- The Washington Times - Tuesday, June 21, 2016

Likely Democratic presidential nominee Hillary Clinton leads Donald Trump by 5 points, according to a national poll of registered voters released Tuesday.

Mrs. Clinton led Mr. Trump by a 47 percent to 42 percent margin, according to the CNN/ORC poll. That’s down from a 13-point, 54 percent to 41 percent, advantage Mrs. Clinton had held in late April/early May before both candidates had effectively wrapped up their respective parties’ nominations.

In a four-way contest in the new poll, Mrs. Clinton was in the lead at 42 percent, with Mr. Trump at 38 percent, Libertarian Party nominee Gary Johnson at 9 percent and Green Party candidate Jill Stein at 7 percent.

The survey was taken from June 16-19, after the deadly terrorist attack in Orlando last Sunday in which 49 people were killed and 53 wounded.

Both Mrs. Clinton and Mr. Trump were underwater in terms of favorability. Mrs. Clinton had a 42 percent/57 percent favorable/unfavorable split among registered voters, and Mr. Trump had a 40 percent/59 percent split.

A majority of respondents gave Mr. Trump the edge on who would handle the economy better, and a plurality — 48 percent to 45 percent — said he’d be better at handling terrorism. By a 50 percent to 43 percent margin, respondents also said Mr. Trump would be better on gun policy.

More voters — 45 percent to 37 percent — also said Mr. Trump was more honest and trustworthy, and he had a 4-point edge on being a strong and decisive leader.

About two-thirds said Mrs. Clinton did do something wrong by using a personal email address and home-based server when she served as secretary of state.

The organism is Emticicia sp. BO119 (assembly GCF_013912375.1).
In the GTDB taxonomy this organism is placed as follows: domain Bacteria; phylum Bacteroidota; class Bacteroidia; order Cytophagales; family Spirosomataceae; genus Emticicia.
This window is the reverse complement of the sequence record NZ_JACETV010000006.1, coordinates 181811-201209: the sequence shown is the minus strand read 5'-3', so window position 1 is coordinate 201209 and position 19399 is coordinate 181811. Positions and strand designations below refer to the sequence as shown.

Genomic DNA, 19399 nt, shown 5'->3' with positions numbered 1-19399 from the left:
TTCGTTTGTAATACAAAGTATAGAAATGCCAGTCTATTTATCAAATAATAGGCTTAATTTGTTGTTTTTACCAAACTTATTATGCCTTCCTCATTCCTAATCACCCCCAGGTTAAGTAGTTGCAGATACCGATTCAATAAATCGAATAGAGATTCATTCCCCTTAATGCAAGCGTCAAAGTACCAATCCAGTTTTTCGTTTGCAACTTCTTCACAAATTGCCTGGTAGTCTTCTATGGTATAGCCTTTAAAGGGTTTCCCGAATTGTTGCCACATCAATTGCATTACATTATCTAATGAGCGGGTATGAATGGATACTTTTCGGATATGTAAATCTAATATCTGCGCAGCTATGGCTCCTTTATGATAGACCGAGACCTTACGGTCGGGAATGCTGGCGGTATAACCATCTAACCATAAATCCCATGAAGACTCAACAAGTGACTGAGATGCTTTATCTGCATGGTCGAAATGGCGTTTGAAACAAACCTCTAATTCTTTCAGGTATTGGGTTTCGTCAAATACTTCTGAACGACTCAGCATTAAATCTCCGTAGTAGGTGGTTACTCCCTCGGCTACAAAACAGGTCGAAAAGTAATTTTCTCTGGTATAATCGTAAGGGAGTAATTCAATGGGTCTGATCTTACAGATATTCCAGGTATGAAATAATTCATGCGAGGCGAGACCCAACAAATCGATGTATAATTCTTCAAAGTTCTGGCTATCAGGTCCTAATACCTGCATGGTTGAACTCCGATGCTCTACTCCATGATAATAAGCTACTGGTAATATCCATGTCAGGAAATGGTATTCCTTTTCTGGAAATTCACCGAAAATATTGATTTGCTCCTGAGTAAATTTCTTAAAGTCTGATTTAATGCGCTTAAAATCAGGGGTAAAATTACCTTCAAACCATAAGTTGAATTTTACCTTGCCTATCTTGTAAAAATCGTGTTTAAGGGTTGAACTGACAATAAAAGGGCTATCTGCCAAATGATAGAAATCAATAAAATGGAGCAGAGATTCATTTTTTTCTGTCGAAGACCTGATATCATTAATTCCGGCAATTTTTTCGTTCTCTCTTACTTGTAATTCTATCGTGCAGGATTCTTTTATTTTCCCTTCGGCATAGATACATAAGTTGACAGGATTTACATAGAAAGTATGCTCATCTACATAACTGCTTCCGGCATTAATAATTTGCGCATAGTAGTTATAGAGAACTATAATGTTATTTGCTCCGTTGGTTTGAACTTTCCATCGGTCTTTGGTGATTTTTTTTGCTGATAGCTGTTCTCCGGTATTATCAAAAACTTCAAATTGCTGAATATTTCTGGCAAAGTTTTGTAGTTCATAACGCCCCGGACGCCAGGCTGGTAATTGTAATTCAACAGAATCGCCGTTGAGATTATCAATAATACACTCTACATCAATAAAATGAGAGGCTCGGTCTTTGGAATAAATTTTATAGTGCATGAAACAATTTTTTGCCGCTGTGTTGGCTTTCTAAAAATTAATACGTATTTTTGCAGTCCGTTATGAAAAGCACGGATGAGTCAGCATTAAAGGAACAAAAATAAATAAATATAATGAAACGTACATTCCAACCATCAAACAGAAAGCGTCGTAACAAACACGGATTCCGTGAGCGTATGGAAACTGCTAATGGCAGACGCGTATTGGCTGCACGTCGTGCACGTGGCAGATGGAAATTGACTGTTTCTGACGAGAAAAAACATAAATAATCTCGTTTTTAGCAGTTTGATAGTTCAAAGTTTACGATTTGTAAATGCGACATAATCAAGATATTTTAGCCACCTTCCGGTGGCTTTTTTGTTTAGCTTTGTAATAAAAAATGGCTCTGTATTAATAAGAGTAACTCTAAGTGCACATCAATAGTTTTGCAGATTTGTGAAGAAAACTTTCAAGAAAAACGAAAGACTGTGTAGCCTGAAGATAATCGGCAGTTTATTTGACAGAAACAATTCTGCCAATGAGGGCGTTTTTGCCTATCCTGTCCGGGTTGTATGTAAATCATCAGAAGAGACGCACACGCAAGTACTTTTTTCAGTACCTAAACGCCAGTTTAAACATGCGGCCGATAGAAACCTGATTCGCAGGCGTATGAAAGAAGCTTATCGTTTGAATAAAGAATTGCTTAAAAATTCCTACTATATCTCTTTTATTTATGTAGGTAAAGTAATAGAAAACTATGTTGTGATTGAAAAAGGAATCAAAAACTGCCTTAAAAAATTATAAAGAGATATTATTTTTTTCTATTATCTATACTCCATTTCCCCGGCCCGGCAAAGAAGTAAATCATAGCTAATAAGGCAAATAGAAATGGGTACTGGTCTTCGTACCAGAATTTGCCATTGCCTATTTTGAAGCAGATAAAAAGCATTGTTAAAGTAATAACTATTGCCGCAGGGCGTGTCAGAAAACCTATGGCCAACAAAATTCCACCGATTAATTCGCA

Mrs. Clinton, meanwhile, had leads of more than 40 points when it came to the issues of women’s equality and women’s rights, and a 35-point edge on issues related to gay and lesbian rights.

She also had double-digit leads when it came to foreign policy and nominating U.S. Supreme Court justices.

She had identical 5-point, 50 percent to 45 percent, leads on both immigration and handling trade with other countries — two issues that Mr. Trump has emphasized in his campaign.

And she led Mr. Trump by double digits on having the proper temperament to be president, the ability to handle the responsibilities of commander-in-chief, and exercising good judgment in a crisis.

Among a subset of Republicans and GOP-leaning independents, nearly half — 48 percent — still said they’d like to see the Republican party choose someone else as its nominee, compared to 51 percent who said they’d like to see the party pick Mr. Trump.

Among Democrats and Democratic-leaning independents, 43 percent still said they’d like to see the party choose Sen. Bernard Sanders of Vermont, compared to 55 percent who said Mrs. Clinton.

• David Sherfinski can be reached at dsherfinski@washingtontimes.com.

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